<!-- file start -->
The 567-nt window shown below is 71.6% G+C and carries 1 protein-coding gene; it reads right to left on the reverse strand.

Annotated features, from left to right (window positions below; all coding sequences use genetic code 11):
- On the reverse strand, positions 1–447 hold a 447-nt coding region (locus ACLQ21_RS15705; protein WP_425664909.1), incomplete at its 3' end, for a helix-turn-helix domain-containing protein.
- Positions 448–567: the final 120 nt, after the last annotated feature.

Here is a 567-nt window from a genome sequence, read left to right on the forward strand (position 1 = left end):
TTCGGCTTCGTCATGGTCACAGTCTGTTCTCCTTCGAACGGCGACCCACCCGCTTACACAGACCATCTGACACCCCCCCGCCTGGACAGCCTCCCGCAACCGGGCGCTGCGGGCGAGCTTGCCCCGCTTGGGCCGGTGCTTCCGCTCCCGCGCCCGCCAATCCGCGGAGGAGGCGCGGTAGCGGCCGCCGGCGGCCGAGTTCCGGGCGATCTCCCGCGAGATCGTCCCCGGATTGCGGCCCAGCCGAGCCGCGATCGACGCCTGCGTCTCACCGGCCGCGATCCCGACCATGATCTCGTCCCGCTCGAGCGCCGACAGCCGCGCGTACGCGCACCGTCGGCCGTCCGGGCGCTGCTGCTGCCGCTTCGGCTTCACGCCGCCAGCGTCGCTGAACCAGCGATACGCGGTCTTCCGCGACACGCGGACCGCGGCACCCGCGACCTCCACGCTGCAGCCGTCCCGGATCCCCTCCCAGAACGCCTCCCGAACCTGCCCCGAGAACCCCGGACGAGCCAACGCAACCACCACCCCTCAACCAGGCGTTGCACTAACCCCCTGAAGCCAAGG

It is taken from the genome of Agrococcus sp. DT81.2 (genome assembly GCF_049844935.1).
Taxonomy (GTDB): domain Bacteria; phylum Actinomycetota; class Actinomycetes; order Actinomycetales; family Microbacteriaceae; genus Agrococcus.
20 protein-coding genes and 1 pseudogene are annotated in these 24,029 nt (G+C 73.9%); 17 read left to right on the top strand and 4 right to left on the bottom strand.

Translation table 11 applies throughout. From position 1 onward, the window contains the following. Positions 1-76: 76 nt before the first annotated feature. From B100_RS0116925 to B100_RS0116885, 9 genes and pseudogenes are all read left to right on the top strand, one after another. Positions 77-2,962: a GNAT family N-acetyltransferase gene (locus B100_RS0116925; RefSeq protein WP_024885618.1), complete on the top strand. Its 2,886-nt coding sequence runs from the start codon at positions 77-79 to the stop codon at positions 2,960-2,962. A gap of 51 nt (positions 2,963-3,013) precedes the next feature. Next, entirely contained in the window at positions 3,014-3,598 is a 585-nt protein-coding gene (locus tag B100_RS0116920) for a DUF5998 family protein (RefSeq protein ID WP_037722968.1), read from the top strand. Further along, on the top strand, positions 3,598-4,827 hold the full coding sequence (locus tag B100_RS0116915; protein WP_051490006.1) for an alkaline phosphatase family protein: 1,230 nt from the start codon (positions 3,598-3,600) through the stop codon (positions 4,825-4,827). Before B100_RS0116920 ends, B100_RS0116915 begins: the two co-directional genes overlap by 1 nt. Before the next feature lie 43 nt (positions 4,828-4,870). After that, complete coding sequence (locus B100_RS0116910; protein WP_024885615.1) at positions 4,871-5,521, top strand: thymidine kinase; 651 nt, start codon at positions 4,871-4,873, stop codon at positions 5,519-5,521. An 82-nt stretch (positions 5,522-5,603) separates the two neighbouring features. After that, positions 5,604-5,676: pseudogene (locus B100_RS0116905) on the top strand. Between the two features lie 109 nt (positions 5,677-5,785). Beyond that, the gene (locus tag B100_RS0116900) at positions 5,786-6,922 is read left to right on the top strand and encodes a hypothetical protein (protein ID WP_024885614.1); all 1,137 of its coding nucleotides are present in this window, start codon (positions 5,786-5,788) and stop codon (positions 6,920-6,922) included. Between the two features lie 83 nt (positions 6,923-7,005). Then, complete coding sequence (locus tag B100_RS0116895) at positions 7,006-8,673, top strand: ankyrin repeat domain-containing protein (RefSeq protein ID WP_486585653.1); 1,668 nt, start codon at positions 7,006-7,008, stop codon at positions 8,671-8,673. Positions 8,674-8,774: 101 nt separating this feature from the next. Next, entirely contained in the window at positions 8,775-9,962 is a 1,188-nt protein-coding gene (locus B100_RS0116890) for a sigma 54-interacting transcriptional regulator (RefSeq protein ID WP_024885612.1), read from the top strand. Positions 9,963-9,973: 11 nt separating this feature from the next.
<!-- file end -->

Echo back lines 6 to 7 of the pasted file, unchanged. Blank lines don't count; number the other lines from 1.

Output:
TTCGGCTTCGTCATGGTCACAGTCTGTTCTCCTTCGAACGGCGACCCACCCGCTTACACAGACCATCTGACACCCCCCCGCCTGGACAGCCTCCCGCAACCGGGCGCTGCGGGCGAGCTTGCCCCGCTTGGGCCGGTGCTTCCGCTCCCGCGCCCGCCAATCCGCGGAGGAGGCGCGGTAGCGGCCGCCGGCGGCCGAGTTCCGGGCGATCTCCCGCGAGATCGTCCCCGGATTGCGGCCCAGCCGAGCCGCGATCGACGCCTGCGTCTCACCGGCCGCGATCCCGACCATGATCTCGTCCCGCTCGAGCGCCGACAGCCGCGCGTACGCGCACCGTCGGCCGTCCGGGCGCTGCTGCTGCCGCTTCGGCTTCACGCCGCCAGCGTCGCTGAACCAGCGATACGCGGTCTTCCGCGACACGCGGACCGCGGCACCCGCGACCTCCACGCTGCAGCCGTCCCGGATCCCCTCCCAGAACGCCTCCCGAACCTGCCCCGAGAACCCCGGACGAGCCAACGCAACCACCACCCCTCAACCAGGCGTTGCACTAACCCCCTGAAGCCAAGG

It is taken from the genome of Agrococcus sp. DT81.2 (genome assembly GCF_049844935.1).